As a result, DeFi's reliance on fiat currency renders central banks obsolete, at least for now.

    CeFi lending platforms act as a link between the traditional monetary system and the crypto-asset market. Those services allow users to borrow fiat money directly (rather than fiat-pegged stablecoins) and use their crypto holdings as collateral.

    Those platforms are run by recognized businesses that serve as counterparties to both depositing and borrowing customers. As a result, these businesses are often known as crypto banks.

    Furthermore, DeFi and CeFi have the same goal: to provide high-quality financial goods and services to customers while also powering the economy. To summarize, both DeFi and CeFi have their own set of benefits and drawbacks, and there is no simple method to combine the best of both systems.

    As a result, we believe that these two separate but intertwined financial systems will coexist and benefit one another. In the below section, a few synergy prospects are highlighted.


    To boost their efficiency, financial institutions are linking DeFi and CeFi. Oracles like Chainlink transport CeFi data to DeFi; Synthetix allows users to trade CeFi financial instruments as DeFi derivatives; and the Grayscale Bitcoin Trust allows users to trade Bitcoin on the CeFi over-the-counter market.

    DeFi as an innovative addition to CeFi

    DeFi protocols don't only mimic basic CeFi services; they also optimize them for the unique qualities of blockchains. In DeFi, for example, a new exchange mechanism known as AMM has taken the role of CeFi's popular order-book architecture.

    AMM is a smart contract that takes assets from liquidity providers. As a result, traders trade against the AMM smart contract rather than directly with liquidity providers. Because the AMM design involves fewer contacts with market makers than a CeFi order book, transaction costs are reduced.

    CeFi, in turn, is adopting such developments. Following the AMM concept, centralized exchanges (like Binance) began to provide market-making services. Certain CeFi markets, such as foreign exchanges, which have used a combination of the AMM model and human interaction, are well-positioned to enter the DeFi market-making industry while existing DeFi markets are not. Some CeFi approaches may be adopted by AMM providers to decrease their clients' exposure to arbitrageurs.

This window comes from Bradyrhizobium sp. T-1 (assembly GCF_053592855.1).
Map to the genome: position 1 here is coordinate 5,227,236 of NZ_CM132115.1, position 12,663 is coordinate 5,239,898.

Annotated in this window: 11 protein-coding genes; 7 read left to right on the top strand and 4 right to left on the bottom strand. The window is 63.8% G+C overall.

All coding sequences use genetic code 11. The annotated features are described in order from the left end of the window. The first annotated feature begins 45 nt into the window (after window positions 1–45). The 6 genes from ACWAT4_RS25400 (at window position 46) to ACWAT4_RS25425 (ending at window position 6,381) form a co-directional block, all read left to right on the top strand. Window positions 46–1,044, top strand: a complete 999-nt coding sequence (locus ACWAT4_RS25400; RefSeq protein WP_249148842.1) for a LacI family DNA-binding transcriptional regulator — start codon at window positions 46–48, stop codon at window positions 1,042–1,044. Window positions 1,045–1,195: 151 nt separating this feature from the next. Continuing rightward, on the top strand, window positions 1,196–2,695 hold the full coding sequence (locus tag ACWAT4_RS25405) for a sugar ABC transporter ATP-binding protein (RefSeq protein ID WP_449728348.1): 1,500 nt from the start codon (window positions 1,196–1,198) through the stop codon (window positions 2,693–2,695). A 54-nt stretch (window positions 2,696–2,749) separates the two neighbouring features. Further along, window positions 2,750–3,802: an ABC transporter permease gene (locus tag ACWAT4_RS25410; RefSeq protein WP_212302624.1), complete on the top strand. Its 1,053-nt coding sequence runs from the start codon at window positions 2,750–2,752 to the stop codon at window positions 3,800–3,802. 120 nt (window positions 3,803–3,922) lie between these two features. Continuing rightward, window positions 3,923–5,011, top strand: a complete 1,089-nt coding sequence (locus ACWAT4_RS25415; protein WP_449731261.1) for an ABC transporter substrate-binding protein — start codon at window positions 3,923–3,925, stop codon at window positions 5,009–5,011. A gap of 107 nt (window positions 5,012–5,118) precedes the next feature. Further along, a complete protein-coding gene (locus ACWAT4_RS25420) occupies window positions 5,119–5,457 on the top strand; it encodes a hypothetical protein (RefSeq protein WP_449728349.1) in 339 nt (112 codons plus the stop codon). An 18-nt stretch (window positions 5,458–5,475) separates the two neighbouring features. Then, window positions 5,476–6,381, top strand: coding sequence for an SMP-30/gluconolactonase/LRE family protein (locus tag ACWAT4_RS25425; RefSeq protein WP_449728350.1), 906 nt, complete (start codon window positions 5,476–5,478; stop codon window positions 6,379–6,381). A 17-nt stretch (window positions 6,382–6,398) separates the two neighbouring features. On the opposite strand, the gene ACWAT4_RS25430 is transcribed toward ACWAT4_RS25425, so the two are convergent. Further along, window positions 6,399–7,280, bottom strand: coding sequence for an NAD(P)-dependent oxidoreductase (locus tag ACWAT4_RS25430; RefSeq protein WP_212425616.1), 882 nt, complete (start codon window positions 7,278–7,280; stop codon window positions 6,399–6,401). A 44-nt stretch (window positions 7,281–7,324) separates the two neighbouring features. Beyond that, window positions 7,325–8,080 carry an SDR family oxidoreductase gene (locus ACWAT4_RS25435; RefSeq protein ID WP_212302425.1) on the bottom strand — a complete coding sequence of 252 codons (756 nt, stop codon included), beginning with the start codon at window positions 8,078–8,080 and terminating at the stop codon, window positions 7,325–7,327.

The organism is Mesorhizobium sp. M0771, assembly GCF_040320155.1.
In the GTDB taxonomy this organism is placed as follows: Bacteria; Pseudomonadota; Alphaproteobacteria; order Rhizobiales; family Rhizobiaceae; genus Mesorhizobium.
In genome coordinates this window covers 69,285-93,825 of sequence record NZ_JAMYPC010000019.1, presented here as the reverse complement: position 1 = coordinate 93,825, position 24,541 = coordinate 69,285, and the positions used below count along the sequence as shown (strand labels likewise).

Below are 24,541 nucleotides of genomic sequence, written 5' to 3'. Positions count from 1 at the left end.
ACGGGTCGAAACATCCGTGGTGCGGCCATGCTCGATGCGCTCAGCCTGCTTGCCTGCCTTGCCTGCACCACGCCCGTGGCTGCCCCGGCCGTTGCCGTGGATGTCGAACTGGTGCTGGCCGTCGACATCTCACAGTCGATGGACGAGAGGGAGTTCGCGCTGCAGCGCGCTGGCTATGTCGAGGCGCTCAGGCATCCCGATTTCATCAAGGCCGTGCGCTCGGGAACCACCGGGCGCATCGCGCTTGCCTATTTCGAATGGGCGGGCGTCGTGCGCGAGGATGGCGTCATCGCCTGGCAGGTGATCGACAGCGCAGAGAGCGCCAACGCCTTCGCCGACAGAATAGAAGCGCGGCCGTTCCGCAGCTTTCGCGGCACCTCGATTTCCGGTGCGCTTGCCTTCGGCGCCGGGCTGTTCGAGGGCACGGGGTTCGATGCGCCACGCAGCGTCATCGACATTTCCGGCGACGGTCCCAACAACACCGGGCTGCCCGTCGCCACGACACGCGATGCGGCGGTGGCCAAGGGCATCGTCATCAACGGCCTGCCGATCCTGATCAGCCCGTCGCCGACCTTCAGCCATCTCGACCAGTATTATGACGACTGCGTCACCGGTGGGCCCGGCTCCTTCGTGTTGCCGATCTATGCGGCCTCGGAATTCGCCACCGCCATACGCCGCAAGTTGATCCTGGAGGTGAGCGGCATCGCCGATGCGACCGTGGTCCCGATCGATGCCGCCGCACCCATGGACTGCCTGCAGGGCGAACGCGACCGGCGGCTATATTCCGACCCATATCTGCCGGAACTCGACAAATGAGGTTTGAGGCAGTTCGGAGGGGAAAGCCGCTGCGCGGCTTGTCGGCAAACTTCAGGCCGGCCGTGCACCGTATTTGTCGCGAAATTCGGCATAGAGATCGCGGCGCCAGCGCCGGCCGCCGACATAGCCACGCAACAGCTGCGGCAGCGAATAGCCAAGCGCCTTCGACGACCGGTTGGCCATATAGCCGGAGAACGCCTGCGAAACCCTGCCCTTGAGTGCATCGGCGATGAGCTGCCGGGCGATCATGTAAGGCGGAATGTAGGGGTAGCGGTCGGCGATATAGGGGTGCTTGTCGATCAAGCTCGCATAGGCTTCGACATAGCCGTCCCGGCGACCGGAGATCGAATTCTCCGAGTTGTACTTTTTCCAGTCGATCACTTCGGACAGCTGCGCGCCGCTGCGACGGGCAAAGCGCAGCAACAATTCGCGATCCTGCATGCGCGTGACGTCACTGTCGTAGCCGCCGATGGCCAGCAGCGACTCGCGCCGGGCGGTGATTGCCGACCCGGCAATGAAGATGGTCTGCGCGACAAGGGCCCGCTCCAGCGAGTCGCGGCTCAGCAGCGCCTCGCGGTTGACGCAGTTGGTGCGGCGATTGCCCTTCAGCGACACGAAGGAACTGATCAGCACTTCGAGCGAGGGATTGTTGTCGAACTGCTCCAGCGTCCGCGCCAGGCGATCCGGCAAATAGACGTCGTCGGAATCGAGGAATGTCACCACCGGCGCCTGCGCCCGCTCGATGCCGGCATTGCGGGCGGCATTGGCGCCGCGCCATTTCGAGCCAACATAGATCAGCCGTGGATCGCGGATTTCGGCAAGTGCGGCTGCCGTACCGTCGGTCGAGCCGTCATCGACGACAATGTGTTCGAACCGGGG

Lesson for CeFi: DeFi collapse

    The cryptocurrency market crashed on March 12th, 2020, with the price of ETH falling by more than 30% in less than 24 hours. On May 19th, 2021, the price of ETH plummeted by more than 40%. The Dow Jones Industrial Average fell by 9.99%, garnering the moniker "Black Thursday" in CeFi markets (but with less dramatic daily moves).

    During the crashes, CeFi and DeFi were both extremely stressed. Due to an unusual quantity of trading activity, centralized exchange systems were disrupted (for example, Coinbase paused trading for almost an hour, and exchanges were momentarily shut down after exceeding pre-determined daily movement limitations). Similarly, the price of gas on Ethereum (ETH) skyrocketed to the point that a standard ETH transfer cost over a hundred dollars.

    The consequent network load caused the MakerDAO liquidation bots to fail in February 2020, delaying the confirmation of users' transactions. Because of the distributed nature of blockchains, DeFi services are technically always available, unlike CeFi. DeFi systems, on the other hand, become prohibitively expensive for most users in the aforementioned extreme scenarios. Since then, the resilience of DeFi protocols has received greater attention.

    Although CeFi and DeFi have different settlement processes and user behaviors, CeFi might learn a lot from DeFi's stress tests. While CeFi relies on circuit-breakers to mitigate excessive asset volatility (markets cease trading when volatility exceeds specified levels), DeFi appears to have managed to avoid such disruptions thus far, which could assist CeFi to better grasp its boundaries.



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    DeFi vs. CeFi: Comparing decentralized to centralized finance